Verses 20–22 deal with a man who has sexual intercourse with a slave girl who had been promised to another man (Exod 21:7–11; 22:16–17; Deut 22:23–27). Since she was still a slave, the guilty parties were not given the death penalty. Rather there was to be “due punishment” and the guilty man had to offer a guilt offering to the priest to atone for his sin. This punishment rendered the man guilty of adultery even though capital punishment was not prescribed. It is worth noting that only the man was considered blameworthy, not the female slave. Being a slave, the woman may have felt she had little recourse in resisting a male who was a free man and thus more powerful both in the social and economic spheres. That the free man must bear responsibility is suggested by the fact the female slave was not required to bring the guilt offering sacrifice. (comment on vv. 20-22)
The Biblical Theology Study Bible says she was betrothed to a suitor but not yet married because he had not yet paid the bride price, so she still belonged to her master. (In those days a man paid a higher bride-price for marrying a virgin than for a non-virgin; see Exod. 22:16-17 and Deut. 22:13-21.) If a third man (other than the suitor, that is, the man betrothed to her) has sex with her, then an investigation must be done. If sex occurred, then there is no death penalty.
The NET Bible says: “That is, the woman had previously been assigned for marriage to another man but the marriage deal had not yet been consummated. In the meantime, the woman has lost her virginity and has, therefore, lost part of her value to the master in the sale to the man for whom she had been designated. Compensation was, therefore, required ….”
The Knowledge Bible Knowledge Commentary summarizes the issues:
According to the next chapter, “If a man commits adultery with another man’s wife,” they “must be put to death” (20:10). However, the man and the slave girl in these verses were not to be put to death since she was still legally a slave who had not been ransomed or given her freedom. Nevertheless there had to be due punishment (perhaps damages to be paid either to her owner or her promised fiancé), and a guilt offering was required for atonement. (F. Duane Lindsey: Leviticus. The Bible Knowledge Commentary, ed. John Walvoord and Roy Zuck. Vol. 1. Victor Books, 1983, comment on 19:20-22)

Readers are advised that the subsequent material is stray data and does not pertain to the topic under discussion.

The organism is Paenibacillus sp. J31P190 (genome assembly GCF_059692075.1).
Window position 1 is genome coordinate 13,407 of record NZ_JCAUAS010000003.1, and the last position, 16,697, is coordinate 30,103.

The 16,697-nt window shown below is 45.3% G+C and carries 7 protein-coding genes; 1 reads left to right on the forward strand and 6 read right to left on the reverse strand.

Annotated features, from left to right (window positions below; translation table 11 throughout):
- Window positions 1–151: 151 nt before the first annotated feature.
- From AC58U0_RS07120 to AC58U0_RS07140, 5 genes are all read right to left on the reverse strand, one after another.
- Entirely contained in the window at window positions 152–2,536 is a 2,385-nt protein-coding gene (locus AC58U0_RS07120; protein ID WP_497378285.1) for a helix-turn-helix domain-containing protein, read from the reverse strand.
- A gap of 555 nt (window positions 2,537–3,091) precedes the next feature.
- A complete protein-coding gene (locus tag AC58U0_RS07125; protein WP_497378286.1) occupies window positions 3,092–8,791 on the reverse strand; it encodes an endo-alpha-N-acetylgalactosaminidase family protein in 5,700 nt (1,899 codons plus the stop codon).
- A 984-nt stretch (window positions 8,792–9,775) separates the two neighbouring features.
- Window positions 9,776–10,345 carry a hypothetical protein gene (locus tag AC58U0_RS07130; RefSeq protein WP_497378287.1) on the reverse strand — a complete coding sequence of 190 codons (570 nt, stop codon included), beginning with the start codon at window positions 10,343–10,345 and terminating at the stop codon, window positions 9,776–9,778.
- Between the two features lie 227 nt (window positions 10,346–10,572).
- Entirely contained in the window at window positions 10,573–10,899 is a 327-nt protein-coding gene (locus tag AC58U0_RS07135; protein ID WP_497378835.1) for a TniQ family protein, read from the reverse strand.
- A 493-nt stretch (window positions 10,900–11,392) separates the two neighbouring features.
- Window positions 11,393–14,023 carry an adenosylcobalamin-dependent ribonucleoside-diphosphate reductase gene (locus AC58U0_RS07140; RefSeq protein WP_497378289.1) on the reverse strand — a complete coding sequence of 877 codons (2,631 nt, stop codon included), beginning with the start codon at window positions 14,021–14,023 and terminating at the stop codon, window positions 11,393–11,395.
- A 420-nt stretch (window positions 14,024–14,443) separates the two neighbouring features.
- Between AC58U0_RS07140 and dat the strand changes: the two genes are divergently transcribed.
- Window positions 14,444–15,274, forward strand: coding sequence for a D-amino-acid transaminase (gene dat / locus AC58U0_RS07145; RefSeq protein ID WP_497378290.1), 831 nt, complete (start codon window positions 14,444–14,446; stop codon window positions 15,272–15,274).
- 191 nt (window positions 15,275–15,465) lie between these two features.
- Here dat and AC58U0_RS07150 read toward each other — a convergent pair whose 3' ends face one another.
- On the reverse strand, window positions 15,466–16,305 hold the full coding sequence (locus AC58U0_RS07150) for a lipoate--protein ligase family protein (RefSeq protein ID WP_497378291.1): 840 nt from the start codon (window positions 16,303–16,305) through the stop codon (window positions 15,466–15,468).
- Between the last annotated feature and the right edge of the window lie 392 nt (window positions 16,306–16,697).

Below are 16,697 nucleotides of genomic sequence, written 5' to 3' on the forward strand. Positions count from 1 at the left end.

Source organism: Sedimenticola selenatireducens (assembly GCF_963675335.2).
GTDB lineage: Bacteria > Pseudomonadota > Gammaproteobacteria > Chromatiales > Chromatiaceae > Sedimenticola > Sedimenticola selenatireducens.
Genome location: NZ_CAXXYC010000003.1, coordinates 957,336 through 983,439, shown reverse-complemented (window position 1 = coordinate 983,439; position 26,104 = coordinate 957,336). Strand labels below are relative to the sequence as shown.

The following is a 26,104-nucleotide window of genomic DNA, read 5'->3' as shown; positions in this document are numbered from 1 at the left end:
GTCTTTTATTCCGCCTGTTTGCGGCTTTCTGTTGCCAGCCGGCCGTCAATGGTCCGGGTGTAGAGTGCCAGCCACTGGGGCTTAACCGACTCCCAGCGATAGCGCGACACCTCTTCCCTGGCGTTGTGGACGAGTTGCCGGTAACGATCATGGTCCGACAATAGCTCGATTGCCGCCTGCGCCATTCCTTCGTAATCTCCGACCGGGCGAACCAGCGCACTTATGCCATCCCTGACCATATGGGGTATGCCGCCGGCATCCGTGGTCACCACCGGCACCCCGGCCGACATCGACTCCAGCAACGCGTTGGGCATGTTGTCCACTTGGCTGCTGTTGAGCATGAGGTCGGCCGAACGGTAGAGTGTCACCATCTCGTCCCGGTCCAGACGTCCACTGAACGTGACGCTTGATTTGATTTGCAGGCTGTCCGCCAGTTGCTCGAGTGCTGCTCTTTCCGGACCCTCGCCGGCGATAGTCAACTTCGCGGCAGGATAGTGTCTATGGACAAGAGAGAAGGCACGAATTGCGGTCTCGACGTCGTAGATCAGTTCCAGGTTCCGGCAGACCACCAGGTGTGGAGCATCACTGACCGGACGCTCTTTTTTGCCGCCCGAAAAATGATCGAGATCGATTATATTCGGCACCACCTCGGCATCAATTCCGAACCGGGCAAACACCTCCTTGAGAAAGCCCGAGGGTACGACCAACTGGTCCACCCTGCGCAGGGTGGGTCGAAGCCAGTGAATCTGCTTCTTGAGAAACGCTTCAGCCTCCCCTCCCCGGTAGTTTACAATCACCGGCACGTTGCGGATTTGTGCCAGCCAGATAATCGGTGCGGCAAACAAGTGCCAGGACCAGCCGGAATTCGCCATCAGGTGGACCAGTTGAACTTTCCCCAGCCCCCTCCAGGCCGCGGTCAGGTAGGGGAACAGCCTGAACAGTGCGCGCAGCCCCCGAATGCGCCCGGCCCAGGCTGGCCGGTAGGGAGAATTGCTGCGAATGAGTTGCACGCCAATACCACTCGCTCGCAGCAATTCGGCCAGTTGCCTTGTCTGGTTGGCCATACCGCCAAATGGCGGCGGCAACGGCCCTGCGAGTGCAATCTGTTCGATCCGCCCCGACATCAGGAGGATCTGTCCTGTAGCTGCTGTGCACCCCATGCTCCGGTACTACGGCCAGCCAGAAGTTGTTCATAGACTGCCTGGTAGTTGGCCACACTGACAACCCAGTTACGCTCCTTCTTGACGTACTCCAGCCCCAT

So the slave girl has some legal protection, when she is not sentenced to death and only the interloping seducer is fined and has to sacrifice an animal.
Here is how it works out, as far as I can tell. Let’s give them biblical names, for clarity.
Slave girl = Miriam
Owner = Joseph
Prospective husband (original suitor) = Jonathan
Interloping seducer = Haman (boo!)
Miriam is not yet free because Joseph has not liberated or emancipated her out of his own accord, and Jonathan has not yet redeemed her (bought her from Joseph). However, if Haman (boo!) comes along and seduces her and has sex with her, then an investigation is initiated. If the accusation is true, the death penalty is not imposed either on Miriam or Haman (boo!) because she is not yet free and therefore she is not married or fully betrothed. The death penalty is imposed only on married couples or betrothed couples having sex with a third party. Instead, Haman (boo!) has to bring a guilt offering to the temple (or tabernacle) and pay an indemnity (fine), to the prospective husband or to the owner–or both. Miriam is not marriageable to the original suitor (Jonathan).
So this rule lightens the sentence of death and instead merely imposes a guilt offering and a fine on the seducer. So Harris calls this section: The Protection of Slave Girls.
Yes, it is difficult to understand ancient slave laws, especially when Speiser says this particular one is really ancient, even for the Torah. But consider these mitigating circumstances: (1) Every nation practiced slavery. (2) Therefore, abolishing it in ancient Israel would have moved too quickly. (3) In the Year of Jubilee the slaves were free, so the law moved towards liberty. (4) The New Covenant Scriptures assume that slavery existed, but they do not condone it. In fact, Paul wrote that if a man can get his freedom he should go for it (1 Cor. 7:21). (5) And Paul denounced slave traders (1 Tim. 1:10). Get rid of traders and their trade, and slavery disappears.
I have a long overview post on the topic:
People need to understand that the flow of biblical history from Genesis to Revelation, in the Grand Narrative, is liberty.
16.. Fruit trees and when to eat the ones acquired by entering land of promise and plant fruit trees. For three years, keep it forbidden, without eating it. In the fourth year it is holy, so offer it to the Lord, and in the fifth year it may be eaten. The promise is that the people’s harvest will increase. (vv. 23-25).